In more recent years, continuous technological evolution in medical science has led to the development of miniaturized medical devices for continuous cardiac outpatient monitoring. These adhesive ambulatory electrocardiographic monitors or patches have integrated microelectronics for short- to medium-term (days to weeks) continuous cardiac monitoring, and are challenging conventional, widely used multi-lead wearable devices. The patch monitoring system consists of a sensor, a microelectronic circuit with recorder and memory storage, and an internal battery embedded in a relatively flexible synthetic matrix, resin, or other material. They are easy to use, leadless, water resistant, and usually intended for single use. Currently available patch systems are the Zio XT system (iRhythm Technologies, Inc.), MCOT Patch (BioTel Heart), ePatch® Extended Holter (BioTel Heart), and SEEQ MCT System (Medtronic). The Zio XT system does not have real-time transmission capability, and therefore, requires the user to return the device in a postage-paid envelope upon study completion. The MCOT Patch and SEEQ MCT System have a separate cellular data transmitter besides the sensor (two-piece design), which ensures real-time data transmission to the company data network. However, both of these devices are dependent on a company technician's accurate collection and reporting of raw data as well as generation of a summary report. The Zio Patch has shown a higher arrhythmia detection rate when compared to 24-hour Holter (96 vs 61 arrhythmic events; P<0.001).3 Also, the results of the Early Prolonged Ambulatory Cardiac Monitoring in Stroke (EPACS) study, comparing the Zio Patch with 24-hour Holter monitoring in cryptogenic stroke patients, were recently presented at the 3rd European Stroke Organisation Conference (ESOC) 2017. Teo et al showed that AF was detected in 16.3% of patients in the patch group compared with only 2.1% in the standard Holter group (odds ratio of 8.9 95% confidence interval, 1.1-6.0; P=0.047).4 The Zio XT, MCOT Patch, ePatch, and SEEQ MCT are approved by the U.S. Food and Drug Administration (FDA), and Zio XT, ePatch and SEEQ MCT have received the CE Mark for use in the European Union.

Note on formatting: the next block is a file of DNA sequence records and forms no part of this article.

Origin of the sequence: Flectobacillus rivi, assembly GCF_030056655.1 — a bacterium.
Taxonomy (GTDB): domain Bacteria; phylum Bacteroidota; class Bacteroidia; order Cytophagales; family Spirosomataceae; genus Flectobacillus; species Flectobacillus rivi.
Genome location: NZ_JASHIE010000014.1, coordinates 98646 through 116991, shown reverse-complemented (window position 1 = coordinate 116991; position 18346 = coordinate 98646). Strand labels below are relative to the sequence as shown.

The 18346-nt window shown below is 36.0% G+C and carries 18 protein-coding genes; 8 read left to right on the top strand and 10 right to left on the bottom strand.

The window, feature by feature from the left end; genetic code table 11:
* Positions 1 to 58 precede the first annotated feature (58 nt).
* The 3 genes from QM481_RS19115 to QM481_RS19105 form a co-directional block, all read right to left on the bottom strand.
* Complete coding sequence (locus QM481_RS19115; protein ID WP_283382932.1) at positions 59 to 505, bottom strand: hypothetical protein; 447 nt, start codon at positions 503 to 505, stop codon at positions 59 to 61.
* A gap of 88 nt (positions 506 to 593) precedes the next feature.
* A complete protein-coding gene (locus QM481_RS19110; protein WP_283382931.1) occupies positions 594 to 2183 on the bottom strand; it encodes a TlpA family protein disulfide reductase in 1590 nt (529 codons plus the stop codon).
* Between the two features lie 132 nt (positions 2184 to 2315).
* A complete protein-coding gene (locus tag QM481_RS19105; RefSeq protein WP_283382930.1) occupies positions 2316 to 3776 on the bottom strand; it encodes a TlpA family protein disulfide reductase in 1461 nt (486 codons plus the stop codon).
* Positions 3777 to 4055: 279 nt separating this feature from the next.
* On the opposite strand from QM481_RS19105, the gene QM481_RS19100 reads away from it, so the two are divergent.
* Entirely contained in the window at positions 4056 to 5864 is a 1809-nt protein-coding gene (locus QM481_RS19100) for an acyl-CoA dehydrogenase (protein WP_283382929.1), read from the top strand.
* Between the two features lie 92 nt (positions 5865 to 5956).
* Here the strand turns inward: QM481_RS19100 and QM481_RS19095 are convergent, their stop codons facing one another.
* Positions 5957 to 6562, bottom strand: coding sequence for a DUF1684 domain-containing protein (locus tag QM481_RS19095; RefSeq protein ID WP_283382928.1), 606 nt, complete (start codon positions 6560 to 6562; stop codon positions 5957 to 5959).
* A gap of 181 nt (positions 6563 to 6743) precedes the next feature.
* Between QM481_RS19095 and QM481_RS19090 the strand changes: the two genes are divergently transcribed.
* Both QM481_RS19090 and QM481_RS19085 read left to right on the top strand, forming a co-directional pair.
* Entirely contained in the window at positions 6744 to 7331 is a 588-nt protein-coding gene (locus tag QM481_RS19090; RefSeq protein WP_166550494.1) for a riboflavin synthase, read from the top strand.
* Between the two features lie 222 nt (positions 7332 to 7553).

More recently, Qardio launched their new device, QardioCore, for continuous EKG outpatient monitoring. Equipped with powerful sensors that record 20 million data points, the device is worn as a chest strap, with no wires and no need for patches or gel. It is a three-lead wireless continuous EKG monitor with Bluetooth transmission of data to a smartphone/watch app (iOS only), which can be viewed and analyzed in real time by the user or their doctor. Besides heart rate, it can record several other biomarkers, such as respiratory rate, skin temperature, and posture changes. It was FDA approved in January 2017.

Due to lack of substantial evidence showing the overall clinical benefit of these new devices, Holter monitors, event monitors, and implantable loop recorders continue to remain the gold standard for diagnosis of arrhythmias. However, these devices are being widely used to assess arrhythmia burden to help clinicians in further decision making.5

Smartphone Event Monitors (Generating Lead I Rhythm Strip)

More recently, technological advancements have allowed users to generate rhythm strips from their smartphones or smartwatches. This system uses an external case (that acts as electrodes when touched by the right or left hand of the user) and a downloadable application on a smartphone, which together form an “event monitor.” The cardiac electrical signal is converted to an ultrasound FM sound signal, and the application in the smartphone then demodulates the signal to a digital EKG tracing. The EKG is generated in real time, and can be stored and instantaneously transmitted by the phone to a secure server for further analysis.

The first product of its kind is the KardiaMobile case or card (AliveCor), which consists of two metal electrodes on the back of a case that clips on or attaches to a smartphone. Following its FDA 510(k) approval in 2012, the device became available for prescription in 2013, and received over-the-counter approval in 2014 as a single-channel ECG recorder.6 The technology has demonstrated a sensitivity of 94-100% and a specificity of 91-95% for detecting atrial fibrillation, and has proven to be a simple and cost-effective method of screening for this arrhythmia.7,8 The utility of this device system has been studied in varied clinical settings.9,10 The fourth-generation KardiaMobile ECG system is compatible with most iOS and Android devices.

The ECG Check mobile heart monitor from Cardiac Designs received FDA approval in January 2013. The ECG Check monitor, which attaches to the back of a smartphone, can record, store, transfer, and analyze single-channel ECGs wirelessly through the ECG Check app and the ECG Check Web Center. The user receives their results within seconds.11 

However, this device system has its own limitations like AliveCor. Tracings tend to have more baseline artifacts than standard 12-lead EKGs, making accurate recording and documentation of ventricular rhythms such as monomorphic VT or polymorphic VT very difficult at times.12 Another limitation of such device systems is that the patient must be able to activate the smartphone for an event to be recorded. Therefore, its utility in patients with very transient symptoms is questionable. Implantable loop recorders or event monitors remain the gold standard in such cases.